where denotes the th standard vector. Solving exactly for the above equation is in general a procedure that is computationally comparable to fitting the model, which may be expensive. However, we may attempt to obtain an approximate solution of (11) by linearizing the projection operator at the full data solution . The approximate leave--out fitted value is thus given by:
where denotes the Jacobian of the projection operator at the full data problem . The nonexpansiveness of guarantees the almost everywhere existence of . Note that is a polytope, and thus the projection onto is almost everywhere locally affine . Furthermore, it is straightforward to calculate the Jacobian of . Let be the equicorrelation set (where denotes the column of ), then we have that the projection at the full data problem is locally given by a projection onto the orthogonal complement of the span of , thus giving . We can then obtain by plugging in (12). The risk of LASSO can be estimated through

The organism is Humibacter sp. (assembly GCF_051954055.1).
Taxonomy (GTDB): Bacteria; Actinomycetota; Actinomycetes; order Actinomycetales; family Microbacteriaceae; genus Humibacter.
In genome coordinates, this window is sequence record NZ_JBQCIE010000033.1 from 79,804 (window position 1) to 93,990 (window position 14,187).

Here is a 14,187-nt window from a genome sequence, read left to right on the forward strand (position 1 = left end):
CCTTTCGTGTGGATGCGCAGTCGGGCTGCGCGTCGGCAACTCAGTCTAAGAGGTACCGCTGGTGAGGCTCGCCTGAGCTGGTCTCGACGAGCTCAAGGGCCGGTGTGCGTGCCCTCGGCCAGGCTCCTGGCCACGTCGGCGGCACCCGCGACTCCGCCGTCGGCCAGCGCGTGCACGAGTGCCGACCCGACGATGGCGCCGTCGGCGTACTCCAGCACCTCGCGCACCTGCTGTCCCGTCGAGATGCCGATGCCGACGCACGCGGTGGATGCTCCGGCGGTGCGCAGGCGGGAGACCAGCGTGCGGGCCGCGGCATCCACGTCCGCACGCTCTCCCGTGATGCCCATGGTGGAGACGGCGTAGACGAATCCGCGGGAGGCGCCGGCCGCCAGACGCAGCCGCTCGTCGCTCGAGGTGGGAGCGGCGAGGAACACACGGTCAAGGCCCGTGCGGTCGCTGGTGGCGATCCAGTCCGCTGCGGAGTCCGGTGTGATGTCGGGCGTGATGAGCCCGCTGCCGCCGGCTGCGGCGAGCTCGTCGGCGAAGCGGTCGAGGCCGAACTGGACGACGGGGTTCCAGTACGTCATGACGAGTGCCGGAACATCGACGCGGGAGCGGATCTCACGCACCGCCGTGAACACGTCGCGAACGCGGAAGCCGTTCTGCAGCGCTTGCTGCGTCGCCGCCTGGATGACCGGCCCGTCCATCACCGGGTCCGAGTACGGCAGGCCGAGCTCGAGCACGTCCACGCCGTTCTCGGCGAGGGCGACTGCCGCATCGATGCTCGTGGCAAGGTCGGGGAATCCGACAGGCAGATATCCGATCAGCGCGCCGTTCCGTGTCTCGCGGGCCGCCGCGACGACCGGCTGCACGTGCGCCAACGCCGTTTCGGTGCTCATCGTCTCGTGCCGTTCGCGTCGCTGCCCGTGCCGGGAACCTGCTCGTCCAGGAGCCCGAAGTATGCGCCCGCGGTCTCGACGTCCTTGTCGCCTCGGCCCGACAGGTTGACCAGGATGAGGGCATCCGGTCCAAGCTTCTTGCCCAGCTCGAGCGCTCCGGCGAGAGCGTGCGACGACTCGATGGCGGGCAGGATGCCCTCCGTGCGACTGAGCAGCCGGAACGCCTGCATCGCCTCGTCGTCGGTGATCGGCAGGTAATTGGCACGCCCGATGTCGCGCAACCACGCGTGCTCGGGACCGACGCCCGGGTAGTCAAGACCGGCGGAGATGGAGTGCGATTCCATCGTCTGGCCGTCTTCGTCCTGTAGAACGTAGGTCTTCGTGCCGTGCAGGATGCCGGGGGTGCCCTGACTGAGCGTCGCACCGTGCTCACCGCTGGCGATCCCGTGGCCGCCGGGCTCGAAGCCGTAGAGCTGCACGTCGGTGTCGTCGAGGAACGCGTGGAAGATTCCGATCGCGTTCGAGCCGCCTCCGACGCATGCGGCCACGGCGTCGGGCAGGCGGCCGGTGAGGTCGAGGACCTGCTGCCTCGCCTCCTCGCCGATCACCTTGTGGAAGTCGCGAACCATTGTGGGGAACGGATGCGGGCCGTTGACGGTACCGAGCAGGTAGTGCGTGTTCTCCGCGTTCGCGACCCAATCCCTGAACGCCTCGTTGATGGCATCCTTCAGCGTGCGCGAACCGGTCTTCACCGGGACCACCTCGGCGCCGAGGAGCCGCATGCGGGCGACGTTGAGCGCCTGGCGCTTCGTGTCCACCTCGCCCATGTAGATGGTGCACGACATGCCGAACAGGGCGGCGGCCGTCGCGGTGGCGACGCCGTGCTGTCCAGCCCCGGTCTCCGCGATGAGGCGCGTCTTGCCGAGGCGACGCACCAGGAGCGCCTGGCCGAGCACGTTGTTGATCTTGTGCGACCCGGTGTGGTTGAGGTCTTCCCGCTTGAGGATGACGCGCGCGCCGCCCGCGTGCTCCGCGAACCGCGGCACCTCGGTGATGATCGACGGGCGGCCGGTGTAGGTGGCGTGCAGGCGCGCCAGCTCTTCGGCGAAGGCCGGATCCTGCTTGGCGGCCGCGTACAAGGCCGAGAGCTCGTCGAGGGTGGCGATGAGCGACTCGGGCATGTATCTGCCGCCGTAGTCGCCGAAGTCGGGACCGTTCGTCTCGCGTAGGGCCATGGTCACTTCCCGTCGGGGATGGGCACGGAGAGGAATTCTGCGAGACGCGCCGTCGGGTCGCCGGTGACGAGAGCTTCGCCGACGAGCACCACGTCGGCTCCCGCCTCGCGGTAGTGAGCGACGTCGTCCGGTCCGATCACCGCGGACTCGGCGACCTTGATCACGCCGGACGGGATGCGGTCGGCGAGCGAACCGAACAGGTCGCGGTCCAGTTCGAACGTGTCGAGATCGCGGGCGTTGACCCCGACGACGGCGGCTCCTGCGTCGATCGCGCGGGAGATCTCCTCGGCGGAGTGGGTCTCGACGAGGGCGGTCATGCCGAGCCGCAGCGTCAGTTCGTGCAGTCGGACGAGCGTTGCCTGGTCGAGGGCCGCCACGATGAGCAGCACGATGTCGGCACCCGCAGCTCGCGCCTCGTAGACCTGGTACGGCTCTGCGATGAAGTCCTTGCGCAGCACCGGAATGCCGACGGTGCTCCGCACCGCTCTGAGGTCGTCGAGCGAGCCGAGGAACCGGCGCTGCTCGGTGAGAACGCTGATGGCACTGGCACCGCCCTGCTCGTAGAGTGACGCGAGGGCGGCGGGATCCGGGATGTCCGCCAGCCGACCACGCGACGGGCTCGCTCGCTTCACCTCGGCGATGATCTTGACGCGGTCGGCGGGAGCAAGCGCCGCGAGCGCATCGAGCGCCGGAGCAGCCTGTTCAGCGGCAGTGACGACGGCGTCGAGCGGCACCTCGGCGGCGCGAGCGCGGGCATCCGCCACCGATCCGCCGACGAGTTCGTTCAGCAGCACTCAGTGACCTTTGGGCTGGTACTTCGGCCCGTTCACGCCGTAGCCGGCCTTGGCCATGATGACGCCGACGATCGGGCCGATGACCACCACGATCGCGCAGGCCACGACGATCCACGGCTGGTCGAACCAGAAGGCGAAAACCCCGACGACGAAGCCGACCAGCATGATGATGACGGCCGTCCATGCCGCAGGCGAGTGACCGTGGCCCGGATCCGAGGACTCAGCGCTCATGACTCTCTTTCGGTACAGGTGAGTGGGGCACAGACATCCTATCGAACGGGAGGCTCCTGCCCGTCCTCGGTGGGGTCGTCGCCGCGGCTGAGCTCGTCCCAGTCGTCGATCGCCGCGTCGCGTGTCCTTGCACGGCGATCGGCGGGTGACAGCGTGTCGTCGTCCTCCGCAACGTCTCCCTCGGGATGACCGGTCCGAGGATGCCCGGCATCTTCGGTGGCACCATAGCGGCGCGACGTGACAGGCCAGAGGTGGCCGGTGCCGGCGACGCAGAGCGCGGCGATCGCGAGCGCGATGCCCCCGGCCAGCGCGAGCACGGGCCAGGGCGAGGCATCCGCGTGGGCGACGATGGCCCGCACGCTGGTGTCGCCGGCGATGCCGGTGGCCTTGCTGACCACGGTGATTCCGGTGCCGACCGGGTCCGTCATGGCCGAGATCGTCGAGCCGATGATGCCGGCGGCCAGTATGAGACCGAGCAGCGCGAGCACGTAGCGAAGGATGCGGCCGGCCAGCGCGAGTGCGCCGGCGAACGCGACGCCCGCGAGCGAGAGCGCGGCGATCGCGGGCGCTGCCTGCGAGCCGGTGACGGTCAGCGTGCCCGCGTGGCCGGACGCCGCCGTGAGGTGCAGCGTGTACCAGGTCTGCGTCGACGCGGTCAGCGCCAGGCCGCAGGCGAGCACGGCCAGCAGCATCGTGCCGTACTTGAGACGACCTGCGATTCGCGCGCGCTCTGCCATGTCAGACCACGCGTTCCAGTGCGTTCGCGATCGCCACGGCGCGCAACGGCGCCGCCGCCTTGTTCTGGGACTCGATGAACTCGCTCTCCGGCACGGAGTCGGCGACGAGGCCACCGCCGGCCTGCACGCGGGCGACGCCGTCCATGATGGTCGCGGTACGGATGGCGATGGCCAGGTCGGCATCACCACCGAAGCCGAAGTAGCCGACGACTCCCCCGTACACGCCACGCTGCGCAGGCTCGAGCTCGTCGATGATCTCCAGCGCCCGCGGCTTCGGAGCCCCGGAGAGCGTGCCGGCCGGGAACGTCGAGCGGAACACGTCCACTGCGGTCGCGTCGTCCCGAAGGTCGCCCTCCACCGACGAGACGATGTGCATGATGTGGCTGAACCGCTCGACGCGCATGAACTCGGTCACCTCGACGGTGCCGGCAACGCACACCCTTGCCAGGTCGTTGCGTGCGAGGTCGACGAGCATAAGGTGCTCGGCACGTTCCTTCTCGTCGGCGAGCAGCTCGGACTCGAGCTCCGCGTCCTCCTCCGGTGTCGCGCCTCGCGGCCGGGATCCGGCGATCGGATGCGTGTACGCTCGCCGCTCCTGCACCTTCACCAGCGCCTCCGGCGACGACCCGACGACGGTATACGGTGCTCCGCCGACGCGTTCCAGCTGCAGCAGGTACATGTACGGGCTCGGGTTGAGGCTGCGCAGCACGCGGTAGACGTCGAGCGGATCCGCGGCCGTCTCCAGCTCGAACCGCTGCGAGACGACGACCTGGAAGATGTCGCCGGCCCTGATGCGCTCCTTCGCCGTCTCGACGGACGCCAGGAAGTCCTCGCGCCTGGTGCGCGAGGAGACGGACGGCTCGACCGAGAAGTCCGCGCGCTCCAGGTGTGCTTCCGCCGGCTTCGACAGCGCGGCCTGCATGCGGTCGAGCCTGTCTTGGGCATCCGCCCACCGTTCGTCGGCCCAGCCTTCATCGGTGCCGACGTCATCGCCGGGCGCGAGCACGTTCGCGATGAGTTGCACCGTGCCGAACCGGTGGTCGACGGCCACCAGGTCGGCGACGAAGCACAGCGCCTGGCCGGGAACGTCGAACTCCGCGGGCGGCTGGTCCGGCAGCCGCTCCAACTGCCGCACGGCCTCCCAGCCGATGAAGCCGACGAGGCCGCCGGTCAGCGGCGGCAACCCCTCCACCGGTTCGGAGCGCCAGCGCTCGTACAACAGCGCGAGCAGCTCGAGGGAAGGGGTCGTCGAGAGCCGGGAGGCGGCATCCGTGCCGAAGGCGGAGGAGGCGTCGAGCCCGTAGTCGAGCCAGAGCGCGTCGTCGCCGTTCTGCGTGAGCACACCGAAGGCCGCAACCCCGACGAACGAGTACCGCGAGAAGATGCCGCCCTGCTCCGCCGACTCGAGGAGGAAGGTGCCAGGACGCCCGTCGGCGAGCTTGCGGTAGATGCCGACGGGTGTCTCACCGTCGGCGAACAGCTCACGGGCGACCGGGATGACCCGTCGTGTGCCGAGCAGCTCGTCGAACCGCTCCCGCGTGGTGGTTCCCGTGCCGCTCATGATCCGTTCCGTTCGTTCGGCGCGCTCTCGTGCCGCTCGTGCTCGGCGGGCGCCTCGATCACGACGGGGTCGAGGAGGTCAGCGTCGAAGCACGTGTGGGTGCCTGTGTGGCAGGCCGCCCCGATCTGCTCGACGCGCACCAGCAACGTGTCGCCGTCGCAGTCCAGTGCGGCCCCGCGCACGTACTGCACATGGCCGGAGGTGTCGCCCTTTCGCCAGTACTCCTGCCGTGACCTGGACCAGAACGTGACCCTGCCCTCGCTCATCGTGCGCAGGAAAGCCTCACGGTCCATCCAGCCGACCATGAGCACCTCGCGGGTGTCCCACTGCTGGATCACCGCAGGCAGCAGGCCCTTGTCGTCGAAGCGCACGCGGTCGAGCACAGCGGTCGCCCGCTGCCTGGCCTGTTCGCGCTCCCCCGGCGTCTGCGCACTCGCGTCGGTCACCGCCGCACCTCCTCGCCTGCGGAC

3.2 General Case
In this section we extend the dual approach outlined in Section 3.1 to more general loss functions and regularizers.
Let us first extend the dual approach to other regularizers, while the loss function remains . In this case the dual problem (6) has the following form:
Note that the optimal value of is by definition the value of the proximal operator of at :
Following the argument of Section 3.1, we obtain
with now denoting the Jacobian of . We note that the Jacobian matrix exists almost everywhere, because the non-expansiveness of the proximal operator guarantees its almost-everywhere differentiability . In particular, if the distribution of is absolutely continuous with respect to the Lebesgue measure,
exists with probability 1. This approach is particularly useful whenis a norm, as its Fenchel conjugate is then the convex indicator of the unit ball of the dual norm, and the proximal operator reduces to a projection operator.
In summary, since , the risk of can be estimated through the following formula:
where is the Jacobian of . We calculate for several popular regularizers in Section 8.
General smooth loss